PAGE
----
Fighting the Hollywood Heart Attack

In the Hollywood version of the heart attack, patients clutch their chests, gasp for air, and often keel over. Real life isn't usually like that. But the problem for cardiologists and other physicians whose patients have cardiac events, is that the patient may not realize he or she has had one.

In the Hollywood version of the heart attack, patients clutch their chests, gasp for air, and often keel over.

Real life isn’t usually like that. But the problem for cardiologists and other physicians whose patients have cardiac events, is that the patient may not realize he or she has had one. Reporting on the need to change public perceptions of heart attack symptoms, a team of researchers from Melbourne, Australia, looked at how patients who had suffered acute myocardial infarction (AMI) had initially perceived the meaning of their symptoms.

The results were disappointing, the team said in a poster session presented today at the 2014 American Heart Association Scientific Sessions.

Despite a decade of public education in Australia on heart attack symptoms, only 38% of patients in the study said that they recognized their chest pain for what it was—a symptom of a heart attack.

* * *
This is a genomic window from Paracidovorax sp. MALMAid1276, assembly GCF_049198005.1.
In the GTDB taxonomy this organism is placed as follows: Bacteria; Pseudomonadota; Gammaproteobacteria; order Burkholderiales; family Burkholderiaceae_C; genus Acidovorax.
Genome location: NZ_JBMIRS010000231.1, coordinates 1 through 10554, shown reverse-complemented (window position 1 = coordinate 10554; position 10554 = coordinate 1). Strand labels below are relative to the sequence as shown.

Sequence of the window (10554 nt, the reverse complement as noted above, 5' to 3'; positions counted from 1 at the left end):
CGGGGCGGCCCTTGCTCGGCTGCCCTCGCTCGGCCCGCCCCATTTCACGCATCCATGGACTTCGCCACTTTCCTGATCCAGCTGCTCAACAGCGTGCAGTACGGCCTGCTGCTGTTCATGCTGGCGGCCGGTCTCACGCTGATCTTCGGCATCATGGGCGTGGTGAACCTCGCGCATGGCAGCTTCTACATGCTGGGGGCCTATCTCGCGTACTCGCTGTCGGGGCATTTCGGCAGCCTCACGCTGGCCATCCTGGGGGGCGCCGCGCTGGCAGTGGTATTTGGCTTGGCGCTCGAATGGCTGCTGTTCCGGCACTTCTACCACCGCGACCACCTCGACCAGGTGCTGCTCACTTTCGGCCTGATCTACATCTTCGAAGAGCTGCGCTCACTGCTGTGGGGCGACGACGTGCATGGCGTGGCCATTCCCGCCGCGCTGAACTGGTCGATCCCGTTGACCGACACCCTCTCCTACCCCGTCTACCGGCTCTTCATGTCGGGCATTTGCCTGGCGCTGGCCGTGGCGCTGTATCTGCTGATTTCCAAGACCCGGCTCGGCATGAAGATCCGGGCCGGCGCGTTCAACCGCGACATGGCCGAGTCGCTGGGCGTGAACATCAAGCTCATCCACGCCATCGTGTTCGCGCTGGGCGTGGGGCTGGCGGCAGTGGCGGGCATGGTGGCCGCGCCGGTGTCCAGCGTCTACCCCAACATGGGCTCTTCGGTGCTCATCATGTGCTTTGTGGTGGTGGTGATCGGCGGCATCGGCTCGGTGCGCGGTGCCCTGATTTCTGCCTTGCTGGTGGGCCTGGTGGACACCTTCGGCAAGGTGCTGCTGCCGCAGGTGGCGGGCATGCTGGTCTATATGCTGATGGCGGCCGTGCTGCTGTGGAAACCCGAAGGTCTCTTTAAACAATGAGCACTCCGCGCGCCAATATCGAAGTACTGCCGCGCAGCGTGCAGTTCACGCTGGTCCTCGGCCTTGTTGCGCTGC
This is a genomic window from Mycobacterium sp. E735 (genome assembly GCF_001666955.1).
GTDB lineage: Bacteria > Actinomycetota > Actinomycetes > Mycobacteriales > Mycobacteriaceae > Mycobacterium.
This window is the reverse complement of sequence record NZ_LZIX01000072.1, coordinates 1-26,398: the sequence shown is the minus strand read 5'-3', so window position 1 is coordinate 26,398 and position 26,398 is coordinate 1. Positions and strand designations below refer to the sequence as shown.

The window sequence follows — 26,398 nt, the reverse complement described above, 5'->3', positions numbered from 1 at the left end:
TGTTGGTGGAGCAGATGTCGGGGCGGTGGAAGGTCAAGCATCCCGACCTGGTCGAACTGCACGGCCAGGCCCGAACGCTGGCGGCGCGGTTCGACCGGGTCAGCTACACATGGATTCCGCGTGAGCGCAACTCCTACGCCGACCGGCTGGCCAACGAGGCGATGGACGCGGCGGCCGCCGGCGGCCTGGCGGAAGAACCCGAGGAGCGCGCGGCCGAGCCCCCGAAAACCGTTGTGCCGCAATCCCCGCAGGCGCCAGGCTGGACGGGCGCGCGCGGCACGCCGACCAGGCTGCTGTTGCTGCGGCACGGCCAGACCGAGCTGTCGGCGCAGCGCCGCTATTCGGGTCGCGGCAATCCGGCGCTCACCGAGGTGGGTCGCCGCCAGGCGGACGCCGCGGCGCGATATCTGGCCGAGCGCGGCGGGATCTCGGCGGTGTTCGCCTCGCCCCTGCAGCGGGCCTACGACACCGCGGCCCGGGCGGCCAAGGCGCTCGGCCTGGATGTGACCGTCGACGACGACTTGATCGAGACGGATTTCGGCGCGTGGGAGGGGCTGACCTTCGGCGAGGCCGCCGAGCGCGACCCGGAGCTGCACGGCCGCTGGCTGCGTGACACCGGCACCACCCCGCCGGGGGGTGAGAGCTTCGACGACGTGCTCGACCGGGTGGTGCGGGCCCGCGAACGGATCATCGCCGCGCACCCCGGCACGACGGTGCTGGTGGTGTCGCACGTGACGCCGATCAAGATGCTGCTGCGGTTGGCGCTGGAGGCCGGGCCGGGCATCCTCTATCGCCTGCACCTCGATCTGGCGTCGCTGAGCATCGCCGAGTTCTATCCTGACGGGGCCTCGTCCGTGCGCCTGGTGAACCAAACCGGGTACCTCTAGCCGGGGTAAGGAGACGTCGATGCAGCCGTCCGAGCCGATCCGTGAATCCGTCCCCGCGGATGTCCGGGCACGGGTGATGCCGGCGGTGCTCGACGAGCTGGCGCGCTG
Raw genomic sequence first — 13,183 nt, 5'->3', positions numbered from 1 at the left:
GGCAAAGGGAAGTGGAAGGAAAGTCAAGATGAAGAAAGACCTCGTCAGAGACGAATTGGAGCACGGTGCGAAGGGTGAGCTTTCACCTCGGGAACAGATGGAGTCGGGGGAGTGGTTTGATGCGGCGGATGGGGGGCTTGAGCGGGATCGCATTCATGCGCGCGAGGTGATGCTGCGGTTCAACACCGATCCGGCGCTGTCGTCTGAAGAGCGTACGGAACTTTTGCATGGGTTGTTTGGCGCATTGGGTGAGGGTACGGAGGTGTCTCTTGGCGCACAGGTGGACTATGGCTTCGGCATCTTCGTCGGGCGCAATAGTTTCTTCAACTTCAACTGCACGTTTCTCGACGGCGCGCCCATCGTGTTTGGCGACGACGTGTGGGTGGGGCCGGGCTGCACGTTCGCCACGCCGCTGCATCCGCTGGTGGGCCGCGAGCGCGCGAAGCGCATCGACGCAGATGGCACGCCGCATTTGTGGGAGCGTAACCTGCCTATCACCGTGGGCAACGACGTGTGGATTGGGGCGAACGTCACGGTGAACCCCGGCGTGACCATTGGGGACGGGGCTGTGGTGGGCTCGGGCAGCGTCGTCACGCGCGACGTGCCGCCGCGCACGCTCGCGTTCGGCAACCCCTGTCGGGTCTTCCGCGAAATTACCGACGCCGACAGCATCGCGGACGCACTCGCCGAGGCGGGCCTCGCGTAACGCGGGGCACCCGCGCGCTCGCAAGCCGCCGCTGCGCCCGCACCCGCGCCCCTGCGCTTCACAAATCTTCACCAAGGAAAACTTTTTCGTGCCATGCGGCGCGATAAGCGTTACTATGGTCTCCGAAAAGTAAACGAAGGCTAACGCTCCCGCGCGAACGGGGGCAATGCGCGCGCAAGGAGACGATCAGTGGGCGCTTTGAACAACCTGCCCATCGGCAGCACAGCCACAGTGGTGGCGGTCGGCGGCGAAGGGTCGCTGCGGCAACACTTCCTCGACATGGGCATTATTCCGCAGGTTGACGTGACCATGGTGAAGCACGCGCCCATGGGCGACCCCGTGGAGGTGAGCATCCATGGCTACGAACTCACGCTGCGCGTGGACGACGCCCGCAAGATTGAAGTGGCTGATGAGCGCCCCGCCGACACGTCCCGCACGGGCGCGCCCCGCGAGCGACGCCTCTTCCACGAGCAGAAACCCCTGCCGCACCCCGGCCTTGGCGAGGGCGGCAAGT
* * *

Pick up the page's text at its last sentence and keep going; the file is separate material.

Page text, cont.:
The patients surveyed were all admitted to a Melbourne hospital between July 2013 and April 2014. Their ages ranged from 35 to 75 and all were medically stable and not in residential care. Most (71%) were male, and 29% had a history of ischemic heart disease.

Yet most wrote their pain off as being stomach-related, muscular pain, or some other problem. Of those who correctly assessed the pain as a heart attack, the most common reason was that the pain was severe.

Researcher Janet Bray, of Monash University in Melbourne, concluded more public education is needed so that in the future these patients seek care immediately after having an AMI.

“In most AMI patients the symptom experience was different to what they expected a heart attack to be like -- this has not changed over the last decade,” Bray concluded in her poster abstract. “Interventions to address the public’s perception of the heart attack experience are still needed,” she said.